Austin lives and breathes art. Despite being most often associated with music, it’s also worth highlighting the importance of street art. While visiting downtown you can find lots of graffiti and colorful walls which inevitably attract tourists and residents. Whether you have one hour or one day, you can be certain you will get some great pictures.
That was our intention when my friends and I decided having some fun close to home. Better yet, as we all love taking pictures, we drove downtown with our best cameras and voilà! The video came out naturally. Luciana Misura (co-hosting the video) is also a travel blogger. Together we’ll from now on visit several locations and attractions in Texas and while I create a video, she writes the detailed blog post for the Brazilian audience. The one about this experience is available in Portuguese here.
Finding the Murals
So, to help with your planning, these are the murals featured in the video:
Top Murals in Austin
For this tour we listed more than 40 locations we’d like to visit. Not surprisingly we ended up checking out around half of that. The reasons ranged from not finding the wall or the wall was covered by cars parked in front, to traffic and us running out of time. We drove between 10am and 5pm, only taking a quick break for lunch.
If you don’t have much time in Austin you will need to carefully choose among your options. So here is a short list with the must-see and/or the most popular murals in town:
Greetings from Austin
→ 1720 S 1st St, Austin, TX
This mural recreates an iconic postcard and it is among the first ones created in Austin (in 1998). A recent restoration brought the vibrant colors back.
I love you so much
→ 1300 S Congress Ave, Austin, TX
The history of this wall has as many overturns as love itself. It started in 2010 as a love letter on the exterior of Jo’s Coffee from one partner to the other, co-owner of the coffee shop. Unaware of the full story, people passing by started posing for pictures until the message was vandalized a year later. The couple then recreated the spray sentence, which became a symbol of love. Today it’s common to see 5-10 people queuing in line patiently waiting to take pictures.
6th Street Historic District
→ 723 Old Pecan St, Austin, TX
For the colors, the design and the symbolism, one of my favorites! But unless you have a wide angle lens, you won’t be able to take a picture of the whole wall with a regular camera or a cell phone. Your best option is to cross the street and take the picture from the other side, but as traffic is really busy in the area, you have more chances of getting it right earlier in the morning or on weekends.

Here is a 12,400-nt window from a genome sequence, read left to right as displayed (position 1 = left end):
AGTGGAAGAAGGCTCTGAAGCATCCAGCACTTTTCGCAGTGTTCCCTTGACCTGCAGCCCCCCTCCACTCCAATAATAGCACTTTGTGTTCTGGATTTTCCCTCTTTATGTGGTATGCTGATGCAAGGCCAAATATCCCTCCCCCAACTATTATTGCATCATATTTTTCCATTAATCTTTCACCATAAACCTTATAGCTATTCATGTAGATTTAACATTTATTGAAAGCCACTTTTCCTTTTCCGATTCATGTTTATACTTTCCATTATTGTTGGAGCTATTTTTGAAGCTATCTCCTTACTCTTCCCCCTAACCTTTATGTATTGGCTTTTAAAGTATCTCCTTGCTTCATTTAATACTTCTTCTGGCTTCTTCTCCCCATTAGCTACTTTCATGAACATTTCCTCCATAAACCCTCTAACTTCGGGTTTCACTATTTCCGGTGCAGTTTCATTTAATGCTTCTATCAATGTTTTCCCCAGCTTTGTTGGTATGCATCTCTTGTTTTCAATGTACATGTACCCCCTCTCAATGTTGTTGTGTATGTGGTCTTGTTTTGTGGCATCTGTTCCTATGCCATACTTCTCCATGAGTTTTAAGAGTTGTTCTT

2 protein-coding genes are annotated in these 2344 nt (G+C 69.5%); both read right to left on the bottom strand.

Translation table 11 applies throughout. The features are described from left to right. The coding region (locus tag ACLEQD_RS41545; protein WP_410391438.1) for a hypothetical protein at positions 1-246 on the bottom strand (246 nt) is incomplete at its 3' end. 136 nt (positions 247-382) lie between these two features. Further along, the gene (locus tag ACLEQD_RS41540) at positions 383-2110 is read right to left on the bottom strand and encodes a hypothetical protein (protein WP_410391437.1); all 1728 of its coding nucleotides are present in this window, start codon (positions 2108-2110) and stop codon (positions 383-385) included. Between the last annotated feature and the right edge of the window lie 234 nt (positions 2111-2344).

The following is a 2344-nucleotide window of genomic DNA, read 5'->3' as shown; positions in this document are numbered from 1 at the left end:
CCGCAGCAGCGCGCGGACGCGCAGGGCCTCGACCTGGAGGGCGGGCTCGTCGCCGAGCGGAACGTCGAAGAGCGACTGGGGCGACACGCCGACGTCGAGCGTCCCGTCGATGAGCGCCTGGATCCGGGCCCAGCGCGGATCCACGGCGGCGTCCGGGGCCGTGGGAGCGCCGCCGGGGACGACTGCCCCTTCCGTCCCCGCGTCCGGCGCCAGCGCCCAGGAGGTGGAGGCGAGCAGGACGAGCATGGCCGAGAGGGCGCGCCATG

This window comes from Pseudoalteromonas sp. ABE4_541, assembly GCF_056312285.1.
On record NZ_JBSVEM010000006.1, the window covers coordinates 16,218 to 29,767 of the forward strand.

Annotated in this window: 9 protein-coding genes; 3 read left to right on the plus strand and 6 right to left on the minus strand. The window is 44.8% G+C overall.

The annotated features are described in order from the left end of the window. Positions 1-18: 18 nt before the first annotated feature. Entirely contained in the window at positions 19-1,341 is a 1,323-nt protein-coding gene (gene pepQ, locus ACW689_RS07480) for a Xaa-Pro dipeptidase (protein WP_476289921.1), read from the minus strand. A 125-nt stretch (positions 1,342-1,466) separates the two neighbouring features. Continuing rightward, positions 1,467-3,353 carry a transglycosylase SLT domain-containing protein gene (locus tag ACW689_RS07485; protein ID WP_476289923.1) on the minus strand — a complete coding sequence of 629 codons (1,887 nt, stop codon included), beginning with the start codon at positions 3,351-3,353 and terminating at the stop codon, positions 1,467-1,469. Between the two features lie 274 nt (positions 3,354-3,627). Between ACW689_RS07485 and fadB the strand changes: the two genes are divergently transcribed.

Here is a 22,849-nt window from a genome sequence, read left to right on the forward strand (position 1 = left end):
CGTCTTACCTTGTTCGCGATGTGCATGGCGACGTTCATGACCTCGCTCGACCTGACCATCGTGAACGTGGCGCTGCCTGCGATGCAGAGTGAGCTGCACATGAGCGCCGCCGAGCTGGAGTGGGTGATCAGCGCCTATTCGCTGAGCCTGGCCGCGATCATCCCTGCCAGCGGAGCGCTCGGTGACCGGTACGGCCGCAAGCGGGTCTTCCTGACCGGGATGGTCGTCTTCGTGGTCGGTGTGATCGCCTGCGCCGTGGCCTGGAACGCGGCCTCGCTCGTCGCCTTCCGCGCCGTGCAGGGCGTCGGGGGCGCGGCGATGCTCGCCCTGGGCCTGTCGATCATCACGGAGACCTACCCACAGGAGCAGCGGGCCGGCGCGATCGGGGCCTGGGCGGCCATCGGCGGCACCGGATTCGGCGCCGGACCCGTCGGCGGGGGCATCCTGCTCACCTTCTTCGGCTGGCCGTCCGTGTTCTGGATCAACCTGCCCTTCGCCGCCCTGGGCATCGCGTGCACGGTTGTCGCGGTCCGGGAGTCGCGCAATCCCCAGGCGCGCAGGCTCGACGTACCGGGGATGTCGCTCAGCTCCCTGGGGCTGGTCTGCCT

In this location it’s hard to find parking on the streets, but there’s a parking lot in the other side of 6th Street and the I-35 Frontage Road.
→ 1021 E 11th St, Austin, TX
Today 6th Street is “the” place to enjoy live music and the Austin atmosphere, but early in the 20th century 11th Street had all the glory. This was the mecca of jazz and concentrated the top clubs in town.
Rhapsody is a very nicely done mosaic celebrating this cultural heritage and the African American community. Its very existence in the middle of a rapid transforming neighborhood has the purpose of keeping history alive.
You’re My Butter Half
→ 2000 E Martin Luther King Jr Blvd, Austin, TX
This is a perfect background for wedding photos and for loving pictures in general. The mural was created in 2012 by United Way of Greater Austin, a local nonprofit organization, and is located just outside their offices. Very quiet location, where you will most likely be able to take all the time in the world to get the perfect shot.
→ 3700 Guadalupe St, Austin, TX
This is a great representation of Texas. Inside each letter, one region of the state (i.e. Big Bend National Park, the Gulf Coast, the Alamo, etc) with Austin right in the middle. Geographically Austin is also relatively close to the center of the state.
Best of all: there’s free parking nearby.
Hi, How are you?
→ 2100 Guadalupe St, Austin, TX
Officially this is Jeremiah the Innocent, popularly known as the “Hi, how are you” frog. It was the cover of the 1983 Hi, How Are You: The Unfinished Album by Daniel Johnston. But it was popularized almost 10 years later, when Kurt Cobain from Nirvana appeared in public wearing a t-shirt with the lovely frog. The image then became this mural by the University of Texas and today Johnston capitalizes on its success. His online store sells all kinds of items with the print.
Austinites also love Jeremiah. In 2004 they rallied together to keep him at that space following a threat of removal. His popularity kept growing and even the Thai restaurant around the corner jumped in and re-branded as Thai, How are you.
Hope Outdoor Gallery
→ 1101 Baylor St, Austin, TX
Locals also know this place as the Graffiti Park. This is the site of an abandoned construction (and actually not much has changed). The word “park” is deceiving, as the area is far from being a park in the usual meaning. Also, it’s a private property (but free of charge). In 2011, a nonprofit organization called Hope Events assumed the administration and transformed the space into an educational project. Today, artists willing to participate should email firstname.lastname@example.org.
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Hope you guys enjoyed this tour!
- AddressAustin, Texas
- CategoryNorth America
- LocationAustin, Texas, USA
- Tagsaustin, downtown austin, graffiti park austin, murals, street art, texas
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Accommodation in Austin, Texas can be pricey, especially if you would like to stay downtown. As it’s where I live at the moment, I haven’t stayed in any hotel here yet, so can’t share any experience…
But if you are planning to come here in the next few months, check out this deal with TripAdvisor. They’re offering up to 30% savings on hotels in Austin until November 30th 2016.